When casting about for dancemaking music, most contemporary ballet choreographers veer toward the classical end of the spectrum. Mark Morris works with Handel and Schubert. William Forsythe has set a few dances to Bach. And Oregon Ballet Theatre's own musically astute Christopher Stowell has an affection for French Baroque music.
But Stephen Petronio isn't having any of it.
The NYC-based choreographer prefers instead to work with musicians like Lou Reed or Rufus Wainwright. "I was raised on pop music, and it's in my soul," he says over the phone from Denver. "I enjoy making work with people in front of me, living people, visual artists and musicians and fashion designers."
That radical notion, in the ballet world, at least, makes Petronio—tall, chiseled and well-inked—something of an outsider: a ballet maverick. Which is why his newish work, Underland, an evening-length modern ballet set to music by Nick Cave and performed next Tuesday in Portland by the visiting Sydney Dance Company, is a must-see.
For more than 20 years now, Petronio has been the artistic director of his own internationally touring company. While he may not be a big name like Morris or Forsythe, he's in demand. When the Sydney company reps asked him for a ballet, he had one request: "Get me anything by Nick Cave, and I'll do it."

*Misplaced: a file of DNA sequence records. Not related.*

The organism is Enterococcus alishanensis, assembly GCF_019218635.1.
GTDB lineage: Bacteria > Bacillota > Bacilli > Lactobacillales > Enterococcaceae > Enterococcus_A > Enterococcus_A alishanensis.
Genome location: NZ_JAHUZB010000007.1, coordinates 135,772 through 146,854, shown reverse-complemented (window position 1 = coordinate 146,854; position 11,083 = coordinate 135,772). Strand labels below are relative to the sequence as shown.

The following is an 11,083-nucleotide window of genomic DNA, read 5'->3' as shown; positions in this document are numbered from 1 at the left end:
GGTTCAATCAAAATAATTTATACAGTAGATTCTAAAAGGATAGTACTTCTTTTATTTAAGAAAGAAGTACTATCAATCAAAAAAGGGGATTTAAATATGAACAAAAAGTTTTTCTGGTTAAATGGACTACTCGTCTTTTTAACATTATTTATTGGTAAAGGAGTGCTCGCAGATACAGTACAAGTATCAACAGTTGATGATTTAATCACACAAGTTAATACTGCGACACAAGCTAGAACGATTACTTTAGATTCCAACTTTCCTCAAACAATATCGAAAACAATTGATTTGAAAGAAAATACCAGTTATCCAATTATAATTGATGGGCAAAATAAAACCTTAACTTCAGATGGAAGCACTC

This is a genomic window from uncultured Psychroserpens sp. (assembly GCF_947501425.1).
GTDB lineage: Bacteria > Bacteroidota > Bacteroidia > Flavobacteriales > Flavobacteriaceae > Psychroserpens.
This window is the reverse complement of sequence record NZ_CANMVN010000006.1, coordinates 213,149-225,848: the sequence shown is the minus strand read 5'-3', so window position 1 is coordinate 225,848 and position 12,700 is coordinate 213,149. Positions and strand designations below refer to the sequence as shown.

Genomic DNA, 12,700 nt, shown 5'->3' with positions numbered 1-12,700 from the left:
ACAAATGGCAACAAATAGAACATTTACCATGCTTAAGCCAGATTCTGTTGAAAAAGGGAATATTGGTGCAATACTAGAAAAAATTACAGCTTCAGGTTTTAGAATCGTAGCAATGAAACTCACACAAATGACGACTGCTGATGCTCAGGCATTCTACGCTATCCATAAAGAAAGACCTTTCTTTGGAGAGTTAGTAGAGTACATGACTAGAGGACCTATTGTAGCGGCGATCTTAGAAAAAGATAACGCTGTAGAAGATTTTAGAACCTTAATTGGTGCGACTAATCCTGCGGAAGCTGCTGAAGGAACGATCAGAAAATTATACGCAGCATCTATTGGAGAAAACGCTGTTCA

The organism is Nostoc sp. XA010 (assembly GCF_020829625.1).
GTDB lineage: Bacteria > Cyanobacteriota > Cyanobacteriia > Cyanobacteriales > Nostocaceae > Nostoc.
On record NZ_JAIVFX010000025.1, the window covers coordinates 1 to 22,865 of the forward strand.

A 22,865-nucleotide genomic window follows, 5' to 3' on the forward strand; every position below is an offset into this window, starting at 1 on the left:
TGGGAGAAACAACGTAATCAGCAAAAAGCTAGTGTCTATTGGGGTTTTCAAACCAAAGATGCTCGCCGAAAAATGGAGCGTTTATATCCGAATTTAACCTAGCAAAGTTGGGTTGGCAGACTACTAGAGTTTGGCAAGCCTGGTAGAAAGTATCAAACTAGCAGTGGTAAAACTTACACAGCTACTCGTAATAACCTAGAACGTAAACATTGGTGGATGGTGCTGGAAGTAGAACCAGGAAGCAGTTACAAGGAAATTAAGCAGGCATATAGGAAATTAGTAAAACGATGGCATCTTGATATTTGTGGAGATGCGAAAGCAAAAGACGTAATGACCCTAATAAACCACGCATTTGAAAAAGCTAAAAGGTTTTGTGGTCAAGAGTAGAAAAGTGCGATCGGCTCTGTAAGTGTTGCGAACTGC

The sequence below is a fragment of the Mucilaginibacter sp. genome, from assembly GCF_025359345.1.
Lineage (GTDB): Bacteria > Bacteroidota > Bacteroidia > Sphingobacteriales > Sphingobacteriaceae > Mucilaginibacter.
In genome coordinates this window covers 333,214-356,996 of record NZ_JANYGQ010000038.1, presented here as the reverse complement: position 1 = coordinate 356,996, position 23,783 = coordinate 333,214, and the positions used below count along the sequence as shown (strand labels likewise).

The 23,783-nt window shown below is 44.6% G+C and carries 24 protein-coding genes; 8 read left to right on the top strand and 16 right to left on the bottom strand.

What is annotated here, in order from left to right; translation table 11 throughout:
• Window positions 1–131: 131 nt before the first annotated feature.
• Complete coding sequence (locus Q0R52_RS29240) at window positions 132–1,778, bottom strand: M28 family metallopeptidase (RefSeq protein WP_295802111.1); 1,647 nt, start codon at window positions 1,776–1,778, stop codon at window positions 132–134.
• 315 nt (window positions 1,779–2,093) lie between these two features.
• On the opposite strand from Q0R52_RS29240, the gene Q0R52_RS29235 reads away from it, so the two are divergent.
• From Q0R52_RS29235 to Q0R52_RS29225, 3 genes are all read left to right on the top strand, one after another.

Petronio describes Cave as "an underground poet genius," and his music as "dark and subconscious and sinister and at the same time has a religious feel to it. I wanted to deal with the dark side of things—9/11 had happened, and that was fresh on my mind."
He talks excitedly about his dancemaking for "The Weeping Song," a dark Cave tune with lyrics like "O father tell me are you weeping?/ Your face seems wet to touch/ O then I'm so sorry father/ I never thought I hurt you so much."
"I knew that song would be communal. You begin improvising with various gestures, scribbling around the body. I develop some gestures, then perform it for the dancers, and then we turn it around and play with it," Petronio says.
With a penchant for taking risks, pushing buttons and very much dancing to his own raucous tune, does Petronio consider himself a bit of a ballet bad boy?
"Sometimes I'm a very good man, and sometimes," he says, "I'm a very bad man. That's all that needs to be said." STEPHEN MARC BEAUDOIN.